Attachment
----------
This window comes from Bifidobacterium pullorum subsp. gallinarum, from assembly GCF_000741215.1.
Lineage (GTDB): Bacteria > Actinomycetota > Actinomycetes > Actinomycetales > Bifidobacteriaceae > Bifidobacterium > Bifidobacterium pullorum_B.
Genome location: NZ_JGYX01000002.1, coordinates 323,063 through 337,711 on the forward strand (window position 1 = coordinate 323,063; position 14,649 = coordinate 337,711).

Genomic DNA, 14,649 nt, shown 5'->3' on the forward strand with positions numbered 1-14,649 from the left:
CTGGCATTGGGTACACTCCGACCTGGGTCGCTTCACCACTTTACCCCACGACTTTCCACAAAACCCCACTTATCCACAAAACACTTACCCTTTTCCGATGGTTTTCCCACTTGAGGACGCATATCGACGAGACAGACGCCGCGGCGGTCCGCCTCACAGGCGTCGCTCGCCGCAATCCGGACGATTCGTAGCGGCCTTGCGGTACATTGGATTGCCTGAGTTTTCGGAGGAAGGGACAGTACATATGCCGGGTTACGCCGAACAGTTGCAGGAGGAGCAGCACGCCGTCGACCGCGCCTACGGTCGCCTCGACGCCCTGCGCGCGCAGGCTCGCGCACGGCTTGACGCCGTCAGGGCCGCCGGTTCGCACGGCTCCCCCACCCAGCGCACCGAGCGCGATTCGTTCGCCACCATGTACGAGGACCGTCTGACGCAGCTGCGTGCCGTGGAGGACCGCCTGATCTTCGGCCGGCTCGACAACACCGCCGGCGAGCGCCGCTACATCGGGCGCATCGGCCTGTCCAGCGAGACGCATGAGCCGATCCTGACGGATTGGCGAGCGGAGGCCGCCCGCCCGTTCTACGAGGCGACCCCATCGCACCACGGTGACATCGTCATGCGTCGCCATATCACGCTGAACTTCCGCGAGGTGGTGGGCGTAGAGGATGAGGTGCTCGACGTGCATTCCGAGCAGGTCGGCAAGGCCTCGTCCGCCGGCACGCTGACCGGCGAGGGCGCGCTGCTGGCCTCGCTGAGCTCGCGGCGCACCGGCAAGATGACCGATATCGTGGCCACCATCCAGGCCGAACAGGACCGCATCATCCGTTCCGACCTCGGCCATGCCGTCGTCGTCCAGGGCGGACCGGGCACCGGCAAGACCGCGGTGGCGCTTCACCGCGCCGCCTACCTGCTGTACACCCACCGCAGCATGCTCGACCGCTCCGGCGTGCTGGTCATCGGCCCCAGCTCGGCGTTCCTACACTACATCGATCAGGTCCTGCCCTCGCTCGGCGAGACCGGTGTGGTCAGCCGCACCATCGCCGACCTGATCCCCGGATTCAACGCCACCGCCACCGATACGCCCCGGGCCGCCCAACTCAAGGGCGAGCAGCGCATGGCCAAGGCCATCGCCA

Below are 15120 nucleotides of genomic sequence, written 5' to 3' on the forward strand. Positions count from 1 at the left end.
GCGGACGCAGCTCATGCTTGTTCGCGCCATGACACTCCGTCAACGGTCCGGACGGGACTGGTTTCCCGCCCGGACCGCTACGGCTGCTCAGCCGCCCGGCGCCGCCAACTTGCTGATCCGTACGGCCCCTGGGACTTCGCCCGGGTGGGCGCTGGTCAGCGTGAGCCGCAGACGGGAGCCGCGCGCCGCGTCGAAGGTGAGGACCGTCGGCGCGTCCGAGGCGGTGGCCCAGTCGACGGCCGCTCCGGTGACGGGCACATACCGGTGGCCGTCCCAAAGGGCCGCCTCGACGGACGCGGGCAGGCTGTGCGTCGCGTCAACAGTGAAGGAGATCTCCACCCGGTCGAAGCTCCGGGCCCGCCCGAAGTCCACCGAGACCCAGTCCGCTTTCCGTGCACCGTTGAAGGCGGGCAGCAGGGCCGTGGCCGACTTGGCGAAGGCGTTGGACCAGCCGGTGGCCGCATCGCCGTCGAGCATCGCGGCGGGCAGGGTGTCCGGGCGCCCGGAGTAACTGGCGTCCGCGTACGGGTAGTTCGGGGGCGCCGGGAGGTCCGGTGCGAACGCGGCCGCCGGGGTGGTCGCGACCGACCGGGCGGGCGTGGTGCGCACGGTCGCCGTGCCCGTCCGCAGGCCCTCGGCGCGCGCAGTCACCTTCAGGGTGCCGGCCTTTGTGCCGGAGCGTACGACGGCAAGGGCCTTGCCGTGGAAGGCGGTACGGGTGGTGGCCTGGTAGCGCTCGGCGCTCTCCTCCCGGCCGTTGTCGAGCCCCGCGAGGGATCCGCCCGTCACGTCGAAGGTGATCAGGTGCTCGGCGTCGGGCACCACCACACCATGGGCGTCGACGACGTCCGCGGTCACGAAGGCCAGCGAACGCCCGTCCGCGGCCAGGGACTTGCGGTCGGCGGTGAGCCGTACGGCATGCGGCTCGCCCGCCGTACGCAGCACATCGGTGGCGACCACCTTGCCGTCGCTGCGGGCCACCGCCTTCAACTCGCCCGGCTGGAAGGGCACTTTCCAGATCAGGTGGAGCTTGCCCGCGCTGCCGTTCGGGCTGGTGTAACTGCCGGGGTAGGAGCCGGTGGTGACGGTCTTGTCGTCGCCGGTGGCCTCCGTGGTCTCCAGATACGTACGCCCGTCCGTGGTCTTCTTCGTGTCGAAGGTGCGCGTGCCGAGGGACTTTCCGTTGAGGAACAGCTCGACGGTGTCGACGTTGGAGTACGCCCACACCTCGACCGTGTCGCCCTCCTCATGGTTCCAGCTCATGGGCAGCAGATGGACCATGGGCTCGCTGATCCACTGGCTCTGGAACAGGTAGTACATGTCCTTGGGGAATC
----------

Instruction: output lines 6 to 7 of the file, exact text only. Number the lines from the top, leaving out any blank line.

Below are 15120 nucleotides of genomic sequence, written 5' to 3' on the forward strand. Positions count from 1 at the left end.
GCGGACGCAGCTCATGCTTGTTCGCGCCATGACACTCCGTCAACGGTCCGGACGGGACTGGTTTCCCGCCCGGACCGCTACGGCTGCTCAGCCGCCCGGCGCCGCCAACTTGCTGATCCGTACGGCCCCTGGGACTTCGCCCGGGTGGGCGCTGGTCAGCGTGAGCCGCAGACGGGAGCCGCGCGCCGCGTCGAAGGTGAGGACCGTCGGCGCGTCCGAGGCGGTGGCCCAGTCGACGGCCGCTCCGGTGACGGGCACATACCGGTGGCCGTCCCAAAGGGCCGCCTCGACGGACGCGGGCAGGCTGTGCGTCGCGTCAACAGTGAAGGAGATCTCCACCCGGTCGAAGCTCCGGGCCCGCCCGAAGTCCACCGAGACCCAGTCCGCTTTCCGTGCACCGTTGAAGGCGGGCAGCAGGGCCGTGGCCGACTTGGCGAAGGCGTTGGACCAGCCGGTGGCCGCATCGCCGTCGAGCATCGCGGCGGGCAGGGTGTCCGGGCGCCCGGAGTAACTGGCGTCCGCGTACGGGTAGTTCGGGGGCGCCGGGAGGTCCGGTGCGAACGCGGCCGCCGGGGTGGTCGCGACCGACCGGGCGGGCGTGGTGCGCACGGTCGCCGTGCCCGTCCGCAGGCCCTCGGCGCGCGCAGTCACCTTCAGGGTGCCGGCCTTTGTGCCGGAGCGTACGACGGCAAGGGCCTTGCCGTGGAAGGCGGTACGGGTGGTGGCCTGGTAGCGCTCGGCGCTCTCCTCCCGGCCGTTGTCGAGCCCCGCGAGGGATCCGCCCGTCACGTCGAAGGTGATCAGGTGCTCGGCGTCGGGCACCACCACACCATGGGCGTCGACGACGTCCGCGGTCACGAAGGCCAGCGAACGCCCGTCCGCGGCCAGGGACTTGCGGTCGGCGGTGAGCCGTACGGCATGCGGCTCGCCCGCCGTACGCAGCACATCGGTGGCGACCACCTTGCCGTCGCTGCGGGCCACCGCCTTCAACTCGCCCGGCTGGAAGGGCACTTTCCAGATCAGGTGGAGCTTGCCCGCGCTGCCGTTCGGGCTGGTGTAACTGCCGGGGTAGGAGCCGGTGGTGACGGTCTTGTCGTCGCCGGTGGCCTCCGTGGTCTCCAGATACGTACGCCCGTCCGTGGTCTTCTTCGTGTCGAAGGTGCGCGTGCCGAGGGACTTTCCGTTGAGGAACAGCTCGACGGTGTCGACGTTGGAGTACGCCCACACCTCGACCGTGTCGCCCTCCTCATGGTTCCAGCTCATGGGCAGCAGATGGACCATGGGCTCGCTGATCCACTGGCTCTGGAACAGGTAGTACATGTCCTTGGGGAATC